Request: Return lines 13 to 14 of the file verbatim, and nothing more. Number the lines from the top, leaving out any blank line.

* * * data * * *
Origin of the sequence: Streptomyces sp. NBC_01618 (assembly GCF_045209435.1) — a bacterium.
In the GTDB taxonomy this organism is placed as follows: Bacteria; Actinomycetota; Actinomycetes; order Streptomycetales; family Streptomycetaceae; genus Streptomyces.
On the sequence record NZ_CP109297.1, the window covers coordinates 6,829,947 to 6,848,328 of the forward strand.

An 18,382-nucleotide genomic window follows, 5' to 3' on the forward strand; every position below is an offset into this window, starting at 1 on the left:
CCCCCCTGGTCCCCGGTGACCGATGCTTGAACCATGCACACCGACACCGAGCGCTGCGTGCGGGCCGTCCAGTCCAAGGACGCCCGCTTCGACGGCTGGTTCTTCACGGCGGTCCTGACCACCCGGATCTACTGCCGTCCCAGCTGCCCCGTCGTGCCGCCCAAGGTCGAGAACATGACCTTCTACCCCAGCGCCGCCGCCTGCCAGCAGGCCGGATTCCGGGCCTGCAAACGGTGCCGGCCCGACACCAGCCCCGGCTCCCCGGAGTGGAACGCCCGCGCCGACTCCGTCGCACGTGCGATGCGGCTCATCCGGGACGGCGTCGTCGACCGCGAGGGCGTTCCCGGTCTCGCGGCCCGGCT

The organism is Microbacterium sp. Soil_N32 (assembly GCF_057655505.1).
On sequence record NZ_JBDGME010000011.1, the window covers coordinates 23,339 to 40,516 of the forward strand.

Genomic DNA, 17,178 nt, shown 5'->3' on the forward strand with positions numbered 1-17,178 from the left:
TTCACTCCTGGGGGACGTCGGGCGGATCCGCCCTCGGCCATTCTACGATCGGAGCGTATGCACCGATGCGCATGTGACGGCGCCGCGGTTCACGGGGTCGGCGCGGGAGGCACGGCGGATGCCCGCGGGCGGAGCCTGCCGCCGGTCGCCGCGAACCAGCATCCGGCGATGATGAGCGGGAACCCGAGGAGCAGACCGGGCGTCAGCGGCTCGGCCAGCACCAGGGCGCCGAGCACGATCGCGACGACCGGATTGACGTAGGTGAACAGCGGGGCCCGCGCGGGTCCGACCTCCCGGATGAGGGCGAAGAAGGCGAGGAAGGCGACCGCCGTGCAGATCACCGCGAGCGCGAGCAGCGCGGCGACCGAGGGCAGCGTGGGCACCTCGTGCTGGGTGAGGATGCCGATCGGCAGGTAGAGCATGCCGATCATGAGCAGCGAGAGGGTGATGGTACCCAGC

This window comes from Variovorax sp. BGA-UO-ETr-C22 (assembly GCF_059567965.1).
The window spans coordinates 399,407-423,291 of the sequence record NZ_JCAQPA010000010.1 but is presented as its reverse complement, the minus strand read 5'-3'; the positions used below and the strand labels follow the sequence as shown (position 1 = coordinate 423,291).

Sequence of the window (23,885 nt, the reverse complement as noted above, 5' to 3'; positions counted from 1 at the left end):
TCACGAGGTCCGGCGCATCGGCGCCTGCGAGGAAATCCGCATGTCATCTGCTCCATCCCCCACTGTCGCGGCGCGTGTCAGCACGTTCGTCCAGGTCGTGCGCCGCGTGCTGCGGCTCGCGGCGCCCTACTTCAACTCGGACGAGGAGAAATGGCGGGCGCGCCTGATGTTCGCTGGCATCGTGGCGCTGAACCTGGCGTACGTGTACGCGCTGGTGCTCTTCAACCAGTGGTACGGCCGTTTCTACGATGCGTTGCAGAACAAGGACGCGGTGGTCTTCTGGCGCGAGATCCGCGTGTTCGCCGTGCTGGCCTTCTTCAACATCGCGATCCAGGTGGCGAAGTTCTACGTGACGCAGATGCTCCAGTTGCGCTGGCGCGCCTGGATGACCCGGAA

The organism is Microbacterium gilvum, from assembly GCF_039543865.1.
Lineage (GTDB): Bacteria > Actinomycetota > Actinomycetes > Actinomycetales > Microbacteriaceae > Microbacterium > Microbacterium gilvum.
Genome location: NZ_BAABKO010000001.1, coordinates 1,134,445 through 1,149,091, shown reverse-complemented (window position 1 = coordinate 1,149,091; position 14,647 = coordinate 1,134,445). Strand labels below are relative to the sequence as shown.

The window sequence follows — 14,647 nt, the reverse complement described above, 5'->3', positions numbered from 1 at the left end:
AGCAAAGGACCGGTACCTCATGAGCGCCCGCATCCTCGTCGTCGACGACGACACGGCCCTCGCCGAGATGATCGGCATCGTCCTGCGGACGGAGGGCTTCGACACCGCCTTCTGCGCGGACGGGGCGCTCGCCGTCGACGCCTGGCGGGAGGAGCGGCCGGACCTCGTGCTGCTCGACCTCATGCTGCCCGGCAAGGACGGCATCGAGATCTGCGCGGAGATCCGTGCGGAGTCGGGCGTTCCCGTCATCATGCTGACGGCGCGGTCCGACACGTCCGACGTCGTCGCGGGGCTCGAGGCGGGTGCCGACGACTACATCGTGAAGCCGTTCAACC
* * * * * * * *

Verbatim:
TCACGAGGTCCGGCGCATCGGCGCCTGCGAGGAAATCCGCATGTCATCTGCTCCATCCCCCACTGTCGCGGCGCGTGTCAGCACGTTCGTCCAGGTCGTGCGCCGCGTGCTGCGGCTCGCGGCGCCCTACTTCAACTCGGACGAGGAGAAATGGCGGGCGCGCCTGATGTTCGCTGGCATCGTGGCGCTGAACCTGGCGTACGTGTACGCGCTGGTGCTCTTCAACCAGTGGTACGGCCGTTTCTACGATGCGTTGCAGAACAAGGACGCGGTGGTCTTCTGGCGCGAGATCCGCGTGTTCGCCGTGCTGGCCTTCTTCAACATCGCGATCCAGGTGGCGAAGTTCTACGTGACGCAGATGCTCCAGTTGCGCTGGCGCGCCTGGATGACCCGGAA

The organism is Microbacterium gilvum, from assembly GCF_039543865.1.